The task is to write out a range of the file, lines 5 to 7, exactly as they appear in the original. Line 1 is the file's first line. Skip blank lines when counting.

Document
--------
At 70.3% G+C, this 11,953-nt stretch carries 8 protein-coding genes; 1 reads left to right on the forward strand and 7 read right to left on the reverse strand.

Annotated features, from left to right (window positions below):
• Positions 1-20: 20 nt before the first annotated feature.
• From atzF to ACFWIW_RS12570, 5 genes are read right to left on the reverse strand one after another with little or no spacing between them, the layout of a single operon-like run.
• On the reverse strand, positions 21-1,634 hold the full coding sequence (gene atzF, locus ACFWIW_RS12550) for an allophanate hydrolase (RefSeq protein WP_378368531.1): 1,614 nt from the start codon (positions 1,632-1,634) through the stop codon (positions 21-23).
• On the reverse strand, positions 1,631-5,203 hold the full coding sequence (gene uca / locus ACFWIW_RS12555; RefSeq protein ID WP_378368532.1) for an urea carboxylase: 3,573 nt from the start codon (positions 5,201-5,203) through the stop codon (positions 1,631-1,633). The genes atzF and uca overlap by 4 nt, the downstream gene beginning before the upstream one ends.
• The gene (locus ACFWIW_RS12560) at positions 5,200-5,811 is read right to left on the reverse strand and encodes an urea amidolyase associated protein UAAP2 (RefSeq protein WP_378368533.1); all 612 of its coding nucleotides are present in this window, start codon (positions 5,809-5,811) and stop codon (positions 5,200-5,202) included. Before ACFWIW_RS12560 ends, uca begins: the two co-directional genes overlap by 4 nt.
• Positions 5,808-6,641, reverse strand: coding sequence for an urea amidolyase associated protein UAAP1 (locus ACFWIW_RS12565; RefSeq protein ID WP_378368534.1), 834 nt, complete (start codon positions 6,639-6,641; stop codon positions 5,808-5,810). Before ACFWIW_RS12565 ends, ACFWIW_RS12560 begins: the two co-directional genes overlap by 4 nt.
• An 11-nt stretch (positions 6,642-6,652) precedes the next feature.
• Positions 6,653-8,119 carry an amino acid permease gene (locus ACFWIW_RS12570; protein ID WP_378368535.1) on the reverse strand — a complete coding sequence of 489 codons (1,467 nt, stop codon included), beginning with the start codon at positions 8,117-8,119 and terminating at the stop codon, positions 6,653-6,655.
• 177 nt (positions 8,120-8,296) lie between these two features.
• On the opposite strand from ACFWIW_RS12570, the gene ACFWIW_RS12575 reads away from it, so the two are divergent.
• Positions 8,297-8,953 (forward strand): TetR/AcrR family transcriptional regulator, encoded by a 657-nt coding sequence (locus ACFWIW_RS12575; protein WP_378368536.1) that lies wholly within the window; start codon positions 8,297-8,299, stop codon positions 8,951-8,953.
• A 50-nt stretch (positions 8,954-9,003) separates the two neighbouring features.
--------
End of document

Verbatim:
• On the reverse strand, positions 21-1,634 hold the full coding sequence (gene atzF, locus ACFWIW_RS12550) for an allophanate hydrolase (RefSeq protein WP_378368531.1): 1,614 nt from the start codon (positions 1,632-1,634) through the stop codon (positions 21-23).
• On the reverse strand, positions 1,631-5,203 hold the full coding sequence (gene uca / locus ACFWIW_RS12555; RefSeq protein ID WP_378368532.1) for an urea carboxylase: 3,573 nt from the start codon (positions 5,201-5,203) through the stop codon (positions 1,631-1,633). The genes atzF and uca overlap by 4 nt, the downstream gene beginning before the upstream one ends.
• The gene (locus ACFWIW_RS12560) at positions 5,200-5,811 is read right to left on the reverse strand and encodes an urea amidolyase associated protein UAAP2 (RefSeq protein WP_378368533.1); all 612 of its coding nucleotides are present in this window, start codon (positions 5,809-5,811) and stop codon (positions 5,200-5,202) included. Before ACFWIW_RS12560 ends, uca begins: the two co-directional genes overlap by 4 nt.